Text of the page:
The brief respite of the Christmas and New Year break provides useful reflection time, and an opportunity (before the inevitable madness resumes) to think some strategic thoughts for the forthcoming year.
I’ve been thinking about what needs to be in place in 2013, to bring about the paradigm shift we need in women’s enterprise development and consequent business growth, in Scotland, but also the UK, Europe and beyond. And how we can keep it relatively simple and streamlined, using resources effectively and developing genuine partnerships and collaborations, to help more women start and grow businesses, for the benefit of the Scottish economy.
It’s the right mix of coordinated expertise, energy and resource, in the right places, which will start to make a real difference. We need to be in a position to influence policy development at all levels. Not just within government, but within business representative bodies, enterprise support agencies, corporates, education institutions and the third sector. This needs to be backed up by a critical mass of practical initiatives, best practice and evidence which is visible, inclusive and contributing to mainstream economic growth.
Why is this important? Well we know there are more than 60,000 female-led businesses already operating in Scotland. If even a quarter of those created one net new job in the next 12 months, there would be a 7% decrease in current unemployment. And encouraging female entrepreneurs brings so many other benefits to the country’s economic and social well-being, even Warren Buffet agrees on that!
Procurement and supplier diversity are important parts of the jigsaw and we need to help organisations such as Women’s Enterprise Connect to create greater awareness of the business opportunities available through corporate business. And public sector procurement, a harder nut to crack, needs to be easier to access (for SMEs in general).
We also need better access to finance for female business owners (from angels/VC and bank finance all the way to micro finance and more innovative sources such as crowd funding), together with quality advice, coaching and mentoring. We’ll be working closely with our strategic partners at RBS on these in 2013. We’re also excited to be working with the new UK Enterprise Research Centre, whose Scottish partner, Strathclyde University’s Hunter Centre for Entrepreneurship is our research partner for women’s enterprise research in Scotland.
From a government policy perspective, fortunately we’re starting the new year on an optimistic note – at least here in Scotland. The Scottish Government has made it clear that women’s enterprise is key to future economic development and job creation, and has committed to developing a framework over the next few months. (This is a collaborative process and anyone who would like to contribute to discussions should get in touch with us.) The Westminster government’s current approach to women’s business ownership appears to be more disjointed and less strategic (but there are glimmers of light, more on this in the future.)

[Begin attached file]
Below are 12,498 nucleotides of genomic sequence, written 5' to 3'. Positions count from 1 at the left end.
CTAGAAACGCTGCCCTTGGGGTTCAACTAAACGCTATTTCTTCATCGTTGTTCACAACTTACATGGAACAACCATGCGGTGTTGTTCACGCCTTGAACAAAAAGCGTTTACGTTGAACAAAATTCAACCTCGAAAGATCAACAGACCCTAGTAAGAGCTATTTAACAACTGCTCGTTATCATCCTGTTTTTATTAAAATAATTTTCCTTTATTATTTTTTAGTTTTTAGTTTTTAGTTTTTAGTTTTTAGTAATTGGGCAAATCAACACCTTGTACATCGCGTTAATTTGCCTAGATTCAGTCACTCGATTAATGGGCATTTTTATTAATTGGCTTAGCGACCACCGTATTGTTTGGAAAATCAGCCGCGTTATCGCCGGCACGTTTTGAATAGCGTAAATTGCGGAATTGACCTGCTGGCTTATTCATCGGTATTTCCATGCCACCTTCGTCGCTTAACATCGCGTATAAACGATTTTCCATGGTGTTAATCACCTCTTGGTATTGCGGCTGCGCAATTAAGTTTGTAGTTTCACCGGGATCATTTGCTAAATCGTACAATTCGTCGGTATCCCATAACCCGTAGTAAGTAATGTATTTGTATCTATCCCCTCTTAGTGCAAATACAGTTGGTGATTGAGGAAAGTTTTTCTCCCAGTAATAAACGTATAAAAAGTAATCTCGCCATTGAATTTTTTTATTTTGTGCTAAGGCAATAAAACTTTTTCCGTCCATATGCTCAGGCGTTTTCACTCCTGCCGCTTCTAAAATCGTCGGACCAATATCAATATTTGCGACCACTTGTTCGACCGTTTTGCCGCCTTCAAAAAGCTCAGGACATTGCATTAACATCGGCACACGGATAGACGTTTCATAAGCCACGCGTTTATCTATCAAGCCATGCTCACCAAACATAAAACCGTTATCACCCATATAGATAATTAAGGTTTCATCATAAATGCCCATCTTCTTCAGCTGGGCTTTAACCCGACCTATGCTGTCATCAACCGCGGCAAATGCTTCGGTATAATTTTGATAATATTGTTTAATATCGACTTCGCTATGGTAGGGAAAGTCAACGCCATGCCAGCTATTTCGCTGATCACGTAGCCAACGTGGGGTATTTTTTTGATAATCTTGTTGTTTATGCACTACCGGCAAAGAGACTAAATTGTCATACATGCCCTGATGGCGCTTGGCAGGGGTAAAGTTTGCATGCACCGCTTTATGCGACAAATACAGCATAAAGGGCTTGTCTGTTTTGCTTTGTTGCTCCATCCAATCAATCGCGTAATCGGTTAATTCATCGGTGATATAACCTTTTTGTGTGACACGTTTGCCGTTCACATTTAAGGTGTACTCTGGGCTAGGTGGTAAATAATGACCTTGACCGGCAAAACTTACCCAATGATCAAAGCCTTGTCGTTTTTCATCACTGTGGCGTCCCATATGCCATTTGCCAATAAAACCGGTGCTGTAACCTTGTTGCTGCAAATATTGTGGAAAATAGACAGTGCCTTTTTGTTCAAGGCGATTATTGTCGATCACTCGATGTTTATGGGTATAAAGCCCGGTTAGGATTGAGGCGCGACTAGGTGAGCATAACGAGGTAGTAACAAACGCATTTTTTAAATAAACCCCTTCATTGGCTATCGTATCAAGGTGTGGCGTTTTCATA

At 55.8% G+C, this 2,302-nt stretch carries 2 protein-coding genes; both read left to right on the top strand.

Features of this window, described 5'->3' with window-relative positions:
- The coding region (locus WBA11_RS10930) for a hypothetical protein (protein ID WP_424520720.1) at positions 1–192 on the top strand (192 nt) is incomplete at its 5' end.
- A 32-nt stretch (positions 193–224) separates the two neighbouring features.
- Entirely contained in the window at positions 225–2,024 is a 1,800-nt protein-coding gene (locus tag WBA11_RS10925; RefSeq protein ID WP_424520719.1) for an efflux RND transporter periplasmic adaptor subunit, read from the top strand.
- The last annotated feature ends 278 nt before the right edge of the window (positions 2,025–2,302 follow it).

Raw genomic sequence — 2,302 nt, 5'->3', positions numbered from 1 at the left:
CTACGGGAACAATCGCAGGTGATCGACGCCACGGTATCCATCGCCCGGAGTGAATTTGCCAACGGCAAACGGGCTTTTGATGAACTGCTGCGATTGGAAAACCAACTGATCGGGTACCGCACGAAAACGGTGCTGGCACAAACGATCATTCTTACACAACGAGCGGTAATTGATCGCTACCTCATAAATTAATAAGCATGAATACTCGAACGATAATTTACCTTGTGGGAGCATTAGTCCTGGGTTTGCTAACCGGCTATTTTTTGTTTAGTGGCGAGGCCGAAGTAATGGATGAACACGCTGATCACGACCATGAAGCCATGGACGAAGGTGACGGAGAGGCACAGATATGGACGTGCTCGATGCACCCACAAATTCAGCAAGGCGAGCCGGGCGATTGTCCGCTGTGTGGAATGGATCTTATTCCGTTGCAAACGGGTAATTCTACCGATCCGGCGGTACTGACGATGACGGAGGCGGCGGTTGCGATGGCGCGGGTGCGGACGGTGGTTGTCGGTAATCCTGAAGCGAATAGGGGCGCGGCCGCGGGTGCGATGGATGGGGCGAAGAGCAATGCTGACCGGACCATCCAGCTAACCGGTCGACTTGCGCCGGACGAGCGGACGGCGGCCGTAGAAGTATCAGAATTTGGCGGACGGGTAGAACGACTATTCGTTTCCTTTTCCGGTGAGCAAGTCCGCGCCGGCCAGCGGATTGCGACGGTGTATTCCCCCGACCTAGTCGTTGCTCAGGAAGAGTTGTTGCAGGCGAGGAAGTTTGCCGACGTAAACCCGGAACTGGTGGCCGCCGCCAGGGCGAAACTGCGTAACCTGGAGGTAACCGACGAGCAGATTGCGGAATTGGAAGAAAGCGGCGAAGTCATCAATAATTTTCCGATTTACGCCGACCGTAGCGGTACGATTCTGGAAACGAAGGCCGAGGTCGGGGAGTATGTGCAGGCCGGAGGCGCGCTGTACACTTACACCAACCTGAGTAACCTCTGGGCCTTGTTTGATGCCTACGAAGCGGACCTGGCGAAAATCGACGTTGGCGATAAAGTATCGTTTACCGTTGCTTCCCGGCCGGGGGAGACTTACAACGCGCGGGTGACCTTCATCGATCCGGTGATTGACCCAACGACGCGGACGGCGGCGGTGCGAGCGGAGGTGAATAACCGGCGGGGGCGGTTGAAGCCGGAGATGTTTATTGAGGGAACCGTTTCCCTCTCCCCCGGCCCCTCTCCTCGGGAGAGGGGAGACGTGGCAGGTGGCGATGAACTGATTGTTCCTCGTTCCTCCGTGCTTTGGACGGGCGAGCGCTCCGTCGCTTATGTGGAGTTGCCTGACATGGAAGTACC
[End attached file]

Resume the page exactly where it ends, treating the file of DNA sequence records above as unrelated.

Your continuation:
We were concerned in 2012 that the ‘women in business’ agenda was being hi-jacked by the ‘women on boards’ debate, following the publication of the Davies report. But there is growing recognition that a different dialogue is needed, focusing on the need for a pipeline of sustainable female-led businesses, which will create the female leaders and potential board directors of the future. So let’s keep the ‘women on boards’ debate proportionate and relevant to the real issues.
Resolutions for 2013? Here are three which are core to WES’s mission:
- Change attitudes to micro-businesses. Businesses are businesses and shouldn’t be put in a box labelled ‘lifestyle’.
- help enterprising women to be more ‘visible’. Challenge male dominated line-ups at business conferences and award ceremonies – and business media coverage which forgets about 52% of the population
- Promote diversity as a business bonus. Entrepreneurs come from all backgrounds, and some of the best innovations and business ideas come from people who have had to overcome adversity, including disabilities and health issues. And we have some amazing female entrepreneurs from immigrant communities who could inspire others.
But we can’t do all of this on our own. We’re already working closely with the Association of Scottish Businesswomen, the 3rdi Magazine, the Entrepreneurial Exchange, Bloom VC and many others to change the face of business in Scotland. If you’d like to join in, please sign up on our website, join our Twitter conversations, or drop us an email. We look forward to hearing from you.
Happy New Year
About the author.
Jackie Brierton is Policy Director and Managing Director for Women’s Enterprise Scotland, http://www.wescotland.co.uk/